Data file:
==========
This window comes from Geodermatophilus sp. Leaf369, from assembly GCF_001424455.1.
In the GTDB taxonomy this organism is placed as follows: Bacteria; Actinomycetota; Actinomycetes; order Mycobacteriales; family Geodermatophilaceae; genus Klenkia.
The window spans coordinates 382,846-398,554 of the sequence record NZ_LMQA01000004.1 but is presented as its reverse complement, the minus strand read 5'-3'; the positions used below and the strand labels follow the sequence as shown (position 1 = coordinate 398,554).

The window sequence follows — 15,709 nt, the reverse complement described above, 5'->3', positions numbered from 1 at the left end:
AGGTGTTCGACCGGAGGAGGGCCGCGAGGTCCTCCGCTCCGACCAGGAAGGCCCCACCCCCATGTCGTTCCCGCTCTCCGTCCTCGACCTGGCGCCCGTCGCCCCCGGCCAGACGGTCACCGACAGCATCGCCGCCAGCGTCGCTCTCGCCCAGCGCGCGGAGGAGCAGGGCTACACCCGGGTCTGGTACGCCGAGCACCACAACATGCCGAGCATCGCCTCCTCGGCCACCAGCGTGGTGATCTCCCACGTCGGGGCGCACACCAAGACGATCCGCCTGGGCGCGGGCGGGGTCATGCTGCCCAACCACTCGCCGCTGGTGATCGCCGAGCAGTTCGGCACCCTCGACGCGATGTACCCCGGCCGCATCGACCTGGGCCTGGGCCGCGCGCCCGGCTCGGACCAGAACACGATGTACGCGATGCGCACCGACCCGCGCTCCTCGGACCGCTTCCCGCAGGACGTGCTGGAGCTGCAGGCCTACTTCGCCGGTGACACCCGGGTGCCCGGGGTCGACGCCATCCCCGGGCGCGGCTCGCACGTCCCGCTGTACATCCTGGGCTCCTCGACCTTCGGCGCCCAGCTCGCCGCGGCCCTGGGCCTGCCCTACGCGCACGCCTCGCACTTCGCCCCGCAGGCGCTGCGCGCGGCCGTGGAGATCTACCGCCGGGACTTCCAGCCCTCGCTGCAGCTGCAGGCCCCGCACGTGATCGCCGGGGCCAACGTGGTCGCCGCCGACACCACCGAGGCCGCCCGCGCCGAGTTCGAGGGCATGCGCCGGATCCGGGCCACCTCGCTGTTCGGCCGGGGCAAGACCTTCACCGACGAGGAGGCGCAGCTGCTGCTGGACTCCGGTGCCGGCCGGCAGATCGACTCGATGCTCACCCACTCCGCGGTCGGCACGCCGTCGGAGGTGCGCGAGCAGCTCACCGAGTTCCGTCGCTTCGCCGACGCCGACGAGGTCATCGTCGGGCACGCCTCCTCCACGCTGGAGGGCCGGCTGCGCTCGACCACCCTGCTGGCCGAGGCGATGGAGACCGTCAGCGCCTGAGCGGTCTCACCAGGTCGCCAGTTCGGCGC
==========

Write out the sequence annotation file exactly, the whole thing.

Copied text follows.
This window comes from Geodermatophilus sp. Leaf369, from assembly GCF_001424455.1.
In the GTDB taxonomy this organism is placed as follows: Bacteria; Actinomycetota; Actinomycetes; order Mycobacteriales; family Geodermatophilaceae; genus Klenkia.
The window spans coordinates 382,846-398,554 of the sequence record NZ_LMQA01000004.1 but is presented as its reverse complement, the minus strand read 5'-3'; the positions used below and the strand labels follow the sequence as shown (position 1 = coordinate 398,554).

The window sequence follows — 15,709 nt, the reverse complement described above, 5'->3', positions numbered from 1 at the left end:
AGGTGTTCGACCGGAGGAGGGCCGCGAGGTCCTCCGCTCCGACCAGGAAGGCCCCACCCCCATGTCGTTCCCGCTCTCCGTCCTCGACCTGGCGCCCGTCGCCCCCGGCCAGACGGTCACCGACAGCATCGCCGCCAGCGTCGCTCTCGCCCAGCGCGCGGAGGAGCAGGGCTACACCCGGGTCTGGTACGCCGAGCACCACAACATGCCGAGCATCGCCTCCTCGGCCACCAGCGTGGTGATCTCCCACGTCGGGGCGCACACCAAGACGATCCGCCTGGGCGCGGGCGGGGTCATGCTGCCCAACCACTCGCCGCTGGTGATCGCCGAGCAGTTCGGCACCCTCGACGCGATGTACCCCGGCCGCATCGACCTGGGCCTGGGCCGCGCGCCCGGCTCGGACCAGAACACGATGTACGCGATGCGCACCGACCCGCGCTCCTCGGACCGCTTCCCGCAGGACGTGCTGGAGCTGCAGGCCTACTTCGCCGGTGACACCCGGGTGCCCGGGGTCGACGCCATCCCCGGGCGCGGCTCGCACGTCCCGCTGTACATCCTGGGCTCCTCGACCTTCGGCGCCCAGCTCGCCGCGGCCCTGGGCCTGCCCTACGCGCACGCCTCGCACTTCGCCCCGCAGGCGCTGCGCGCGGCCGTGGAGATCTACCGCCGGGACTTCCAGCCCTCGCTGCAGCTGCAGGCCCCGCACGTGATCGCCGGGGCCAACGTGGTCGCCGCCGACACCACCGAGGCCGCCCGCGCCGAGTTCGAGGGCATGCGCCGGATCCGGGCCACCTCGCTGTTCGGCCGGGGCAAGACCTTCACCGACGAGGAGGCGCAGCTGCTGCTGGACTCCGGTGCCGGCCGGCAGATCGACTCGATGCTCACCCACTCCGCGGTCGGCACGCCGTCGGAGGTGCGCGAGCAGCTCACCGAGTTCCGTCGCTTCGCCGACGCCGACGAGGTCATCGTCGGGCACGCCTCCTCCACGCTGGAGGGCCGGCTGCGCTCGACCACCCTGCTGGCCGAGGCGATGGAGACCGTCAGCGCCTGAGCGGTCTCACCAGGTCGCCAGTTCGGCGC